Report: Lee County families struggle more than estimated

TUPELO – About one out of four Lee County households don’t make enough money to meet its basic needs, according to a new report from a research group.
In Lafayette County, the number is even higher, the report said, with one in three households lacking enough income to cover basic needs.
Statewide, nearly one-third of non-elderly households struggle to cover their basic needs, according to the “Building Economic Stability for Mississippi Families” report released Thursday by the Insight Center for Community Economic Development.
These are the families that are living paycheck to paycheck, said Susan Smith, director of Californians for Family Economic Security.
The report states the center’s case for using a self-sufficiency standard instead of the federal poverty threshold to determine the financial health of working families. Lee and Lafayette were the only Northeast Mississippi counties covered in the study.
According to the report, a Lee County family with two adults and one infant needs $30,947 a year to cover its basic needs and to be self-sufficient. Yet, the federal guidelines say the same family requires $18,310 a year.
The center attributed the difference to the federal guidelines including a bare-bones food budget and ignoring differences in local costs of living. The self-sufficiency standard takes into account rent, food, child care, health care, transportation and state and federal taxes.
“As a result, these federal measures drastically underestimate how many people are struggling in today’s economy and how much money they need to be economically self-sufficient,” the report said.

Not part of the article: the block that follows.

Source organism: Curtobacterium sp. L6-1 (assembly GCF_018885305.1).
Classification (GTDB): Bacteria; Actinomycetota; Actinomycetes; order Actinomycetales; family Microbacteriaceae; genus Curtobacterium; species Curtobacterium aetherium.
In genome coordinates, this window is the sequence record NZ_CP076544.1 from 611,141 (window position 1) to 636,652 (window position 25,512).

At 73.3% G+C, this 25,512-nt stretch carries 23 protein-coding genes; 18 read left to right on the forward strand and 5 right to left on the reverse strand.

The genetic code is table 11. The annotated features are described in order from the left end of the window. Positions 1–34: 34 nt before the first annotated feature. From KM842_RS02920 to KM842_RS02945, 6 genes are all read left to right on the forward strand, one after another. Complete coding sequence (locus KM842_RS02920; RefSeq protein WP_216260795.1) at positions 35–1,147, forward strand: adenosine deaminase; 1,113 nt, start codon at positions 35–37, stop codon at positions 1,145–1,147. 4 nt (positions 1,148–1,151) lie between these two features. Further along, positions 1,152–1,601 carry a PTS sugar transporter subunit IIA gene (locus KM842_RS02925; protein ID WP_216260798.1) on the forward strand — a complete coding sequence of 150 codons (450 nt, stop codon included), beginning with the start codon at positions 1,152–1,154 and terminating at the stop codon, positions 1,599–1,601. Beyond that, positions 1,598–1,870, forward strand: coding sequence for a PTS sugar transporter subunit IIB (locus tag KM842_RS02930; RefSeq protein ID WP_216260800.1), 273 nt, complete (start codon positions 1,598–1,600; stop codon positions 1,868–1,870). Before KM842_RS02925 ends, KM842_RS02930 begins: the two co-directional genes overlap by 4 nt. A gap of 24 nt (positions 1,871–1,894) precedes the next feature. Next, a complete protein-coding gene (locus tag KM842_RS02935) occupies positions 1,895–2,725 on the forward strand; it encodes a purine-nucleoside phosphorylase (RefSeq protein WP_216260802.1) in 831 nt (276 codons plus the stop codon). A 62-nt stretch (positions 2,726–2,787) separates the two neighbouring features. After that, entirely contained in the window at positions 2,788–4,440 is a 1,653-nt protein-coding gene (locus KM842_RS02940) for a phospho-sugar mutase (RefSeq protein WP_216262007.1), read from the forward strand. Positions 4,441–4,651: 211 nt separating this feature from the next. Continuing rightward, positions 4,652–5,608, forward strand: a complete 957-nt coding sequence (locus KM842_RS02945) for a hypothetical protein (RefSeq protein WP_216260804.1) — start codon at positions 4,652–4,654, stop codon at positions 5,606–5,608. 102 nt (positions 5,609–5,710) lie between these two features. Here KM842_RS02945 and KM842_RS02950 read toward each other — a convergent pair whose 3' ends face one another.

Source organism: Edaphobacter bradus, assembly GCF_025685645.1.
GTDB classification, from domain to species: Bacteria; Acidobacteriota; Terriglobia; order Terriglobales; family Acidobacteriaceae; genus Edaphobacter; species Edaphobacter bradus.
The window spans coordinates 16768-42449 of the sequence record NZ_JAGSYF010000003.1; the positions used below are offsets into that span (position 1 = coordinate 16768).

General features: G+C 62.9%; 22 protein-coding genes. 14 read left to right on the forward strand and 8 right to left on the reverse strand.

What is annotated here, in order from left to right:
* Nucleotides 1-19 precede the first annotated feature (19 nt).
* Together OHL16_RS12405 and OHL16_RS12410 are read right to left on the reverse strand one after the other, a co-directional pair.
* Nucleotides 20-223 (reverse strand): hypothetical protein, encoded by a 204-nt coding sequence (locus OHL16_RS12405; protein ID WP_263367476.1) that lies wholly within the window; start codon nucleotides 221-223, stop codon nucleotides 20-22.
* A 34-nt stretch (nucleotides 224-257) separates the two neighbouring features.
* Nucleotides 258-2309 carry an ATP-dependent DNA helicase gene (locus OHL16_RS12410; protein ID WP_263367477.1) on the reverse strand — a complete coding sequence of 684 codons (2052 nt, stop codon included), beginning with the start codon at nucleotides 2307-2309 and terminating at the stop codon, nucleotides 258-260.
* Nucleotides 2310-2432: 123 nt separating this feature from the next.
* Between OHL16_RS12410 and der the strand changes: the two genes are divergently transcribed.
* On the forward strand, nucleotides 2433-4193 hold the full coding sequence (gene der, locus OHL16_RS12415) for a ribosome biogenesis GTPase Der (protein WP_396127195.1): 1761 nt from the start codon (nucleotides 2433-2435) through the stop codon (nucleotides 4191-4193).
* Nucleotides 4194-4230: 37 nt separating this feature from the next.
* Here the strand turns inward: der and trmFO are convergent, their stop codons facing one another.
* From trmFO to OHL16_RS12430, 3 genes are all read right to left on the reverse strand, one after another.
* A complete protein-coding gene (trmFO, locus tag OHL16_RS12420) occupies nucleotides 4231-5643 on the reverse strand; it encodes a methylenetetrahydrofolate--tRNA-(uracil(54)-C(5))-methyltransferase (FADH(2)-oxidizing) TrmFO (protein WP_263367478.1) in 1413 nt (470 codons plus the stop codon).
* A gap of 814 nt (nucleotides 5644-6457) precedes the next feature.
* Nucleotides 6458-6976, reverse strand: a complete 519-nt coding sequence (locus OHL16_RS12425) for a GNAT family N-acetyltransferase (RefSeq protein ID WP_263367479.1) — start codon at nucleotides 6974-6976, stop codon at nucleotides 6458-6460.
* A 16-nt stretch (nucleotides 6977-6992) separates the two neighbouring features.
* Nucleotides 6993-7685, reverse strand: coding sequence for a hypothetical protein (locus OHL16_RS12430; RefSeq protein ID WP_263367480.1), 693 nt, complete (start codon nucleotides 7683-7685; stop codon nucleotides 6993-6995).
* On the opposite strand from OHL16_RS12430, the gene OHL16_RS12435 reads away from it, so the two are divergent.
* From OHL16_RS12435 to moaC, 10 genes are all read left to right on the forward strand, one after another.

The report said 26.9 percent of Lee County households, or 5,280, do not have enough income to meet their most basic needs, as measured by the self-sufficiency standard.
The figures are much larger than the federal estimate, which says 13.5 percent of Lee County households, or 2,644, are considered “poor.”
In Lafayette County, the same family needs $33,759 a year to be self-sufficient, while federal guidelines put the figure at $18,310 annually.
Almost 34 percent, or 3,485 households, in Lafayette County don’t make enough money to be self-sufficient, the report said. But federal guidelines consider 21 percent, or 2,160 households, in Lee County to below the poverty threshold.
The report proposes several solutions, including promoting education and cultivating interest in jobs that provide a wage that provides enough income to enable a family to be self-sufficient.
“Mississippi’s greatest asset is its residents,” the report said. “When nearly one in three Mississippi households cannot cover the costs of their basic needs, the entire state suffers … By investing in its people, Mississippi stands to position itself to prosper in the global economy.”
Contact Carlie Kollath at (662) 678-1598 or

Carlie Kollath/NEMS Daily Journal

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